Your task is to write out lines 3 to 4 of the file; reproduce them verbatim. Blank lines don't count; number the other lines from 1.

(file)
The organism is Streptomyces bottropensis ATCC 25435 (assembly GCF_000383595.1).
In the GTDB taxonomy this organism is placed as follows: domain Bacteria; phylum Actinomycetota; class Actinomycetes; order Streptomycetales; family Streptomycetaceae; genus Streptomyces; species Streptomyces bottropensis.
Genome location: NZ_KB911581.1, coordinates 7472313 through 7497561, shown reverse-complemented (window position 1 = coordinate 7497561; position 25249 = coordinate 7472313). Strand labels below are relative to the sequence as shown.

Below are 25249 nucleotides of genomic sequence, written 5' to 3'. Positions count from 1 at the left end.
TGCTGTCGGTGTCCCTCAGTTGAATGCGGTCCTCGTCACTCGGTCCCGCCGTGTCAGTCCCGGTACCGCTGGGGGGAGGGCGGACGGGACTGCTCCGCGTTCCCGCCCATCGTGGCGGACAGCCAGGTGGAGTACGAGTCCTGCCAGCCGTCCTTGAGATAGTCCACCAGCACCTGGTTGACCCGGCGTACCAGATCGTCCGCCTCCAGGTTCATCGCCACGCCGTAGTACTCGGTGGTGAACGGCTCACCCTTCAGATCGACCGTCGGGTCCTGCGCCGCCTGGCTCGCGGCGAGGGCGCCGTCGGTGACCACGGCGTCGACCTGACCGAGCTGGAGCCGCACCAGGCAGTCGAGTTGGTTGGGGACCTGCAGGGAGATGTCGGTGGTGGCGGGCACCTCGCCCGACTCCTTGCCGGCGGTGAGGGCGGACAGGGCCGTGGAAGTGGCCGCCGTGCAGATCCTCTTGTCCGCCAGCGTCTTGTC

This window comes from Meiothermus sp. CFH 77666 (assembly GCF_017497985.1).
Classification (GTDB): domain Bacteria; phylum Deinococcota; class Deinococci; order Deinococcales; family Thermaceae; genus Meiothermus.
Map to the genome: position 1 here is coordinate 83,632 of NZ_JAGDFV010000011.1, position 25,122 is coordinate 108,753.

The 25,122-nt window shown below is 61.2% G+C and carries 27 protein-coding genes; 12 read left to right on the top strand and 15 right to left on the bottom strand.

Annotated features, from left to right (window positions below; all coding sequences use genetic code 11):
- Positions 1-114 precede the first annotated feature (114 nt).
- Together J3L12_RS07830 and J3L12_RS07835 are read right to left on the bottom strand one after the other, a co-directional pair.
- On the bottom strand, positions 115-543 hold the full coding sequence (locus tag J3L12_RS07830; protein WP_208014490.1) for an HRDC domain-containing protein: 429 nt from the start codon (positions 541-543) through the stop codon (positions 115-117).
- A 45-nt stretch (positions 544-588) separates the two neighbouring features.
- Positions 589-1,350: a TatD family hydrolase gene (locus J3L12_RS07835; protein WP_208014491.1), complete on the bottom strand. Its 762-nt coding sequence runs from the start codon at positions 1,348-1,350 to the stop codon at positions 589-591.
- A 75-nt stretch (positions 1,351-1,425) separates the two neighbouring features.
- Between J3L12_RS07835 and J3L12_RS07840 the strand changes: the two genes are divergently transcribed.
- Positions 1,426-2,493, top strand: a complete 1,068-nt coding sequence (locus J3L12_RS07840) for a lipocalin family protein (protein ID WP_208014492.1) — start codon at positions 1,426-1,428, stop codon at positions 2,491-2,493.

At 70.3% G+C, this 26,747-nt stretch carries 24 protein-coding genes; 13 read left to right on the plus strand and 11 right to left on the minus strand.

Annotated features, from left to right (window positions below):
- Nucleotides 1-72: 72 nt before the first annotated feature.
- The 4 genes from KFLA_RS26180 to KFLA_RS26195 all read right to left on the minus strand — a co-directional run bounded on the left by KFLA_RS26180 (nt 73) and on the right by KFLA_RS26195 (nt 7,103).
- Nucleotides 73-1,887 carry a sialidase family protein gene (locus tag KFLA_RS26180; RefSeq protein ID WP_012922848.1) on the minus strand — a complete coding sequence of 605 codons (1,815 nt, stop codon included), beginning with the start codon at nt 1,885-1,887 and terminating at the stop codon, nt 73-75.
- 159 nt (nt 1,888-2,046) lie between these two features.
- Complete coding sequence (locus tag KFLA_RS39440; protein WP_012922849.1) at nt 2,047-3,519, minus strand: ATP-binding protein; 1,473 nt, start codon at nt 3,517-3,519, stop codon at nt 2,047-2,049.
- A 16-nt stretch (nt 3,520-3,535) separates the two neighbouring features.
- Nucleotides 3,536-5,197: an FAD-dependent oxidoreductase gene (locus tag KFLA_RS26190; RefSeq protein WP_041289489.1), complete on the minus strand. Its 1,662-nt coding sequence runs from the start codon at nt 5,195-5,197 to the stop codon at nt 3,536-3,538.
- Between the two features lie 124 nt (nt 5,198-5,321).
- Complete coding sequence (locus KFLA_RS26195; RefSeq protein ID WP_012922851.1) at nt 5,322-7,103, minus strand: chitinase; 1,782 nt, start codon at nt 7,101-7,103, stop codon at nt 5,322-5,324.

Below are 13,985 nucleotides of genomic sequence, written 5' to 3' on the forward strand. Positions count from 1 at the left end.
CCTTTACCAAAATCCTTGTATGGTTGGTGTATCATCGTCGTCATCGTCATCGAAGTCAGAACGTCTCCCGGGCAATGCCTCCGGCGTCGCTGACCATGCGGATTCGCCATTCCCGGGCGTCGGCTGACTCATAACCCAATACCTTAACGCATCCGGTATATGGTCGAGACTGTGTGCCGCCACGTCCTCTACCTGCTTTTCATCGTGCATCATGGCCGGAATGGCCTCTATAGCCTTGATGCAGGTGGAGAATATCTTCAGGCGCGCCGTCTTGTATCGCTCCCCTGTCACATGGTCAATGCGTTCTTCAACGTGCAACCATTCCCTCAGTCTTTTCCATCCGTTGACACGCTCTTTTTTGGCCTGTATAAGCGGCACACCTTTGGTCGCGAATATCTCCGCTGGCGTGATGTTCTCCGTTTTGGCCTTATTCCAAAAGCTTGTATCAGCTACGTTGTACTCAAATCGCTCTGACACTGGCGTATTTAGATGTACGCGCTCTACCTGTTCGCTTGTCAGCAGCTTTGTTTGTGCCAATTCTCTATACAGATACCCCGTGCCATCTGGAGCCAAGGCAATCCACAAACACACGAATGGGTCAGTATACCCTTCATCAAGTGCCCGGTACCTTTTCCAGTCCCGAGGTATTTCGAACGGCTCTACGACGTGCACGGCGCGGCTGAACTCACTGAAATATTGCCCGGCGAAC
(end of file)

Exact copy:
Genome location: NZ_KB911581.1, coordinates 7472313 through 7497561, shown reverse-complemented (window position 1 = coordinate 7497561; position 25249 = coordinate 7472313). Strand labels below are relative to the sequence as shown.

Below are 25249 nucleotides of genomic sequence, written 5' to 3'. Positions count from 1 at the left end.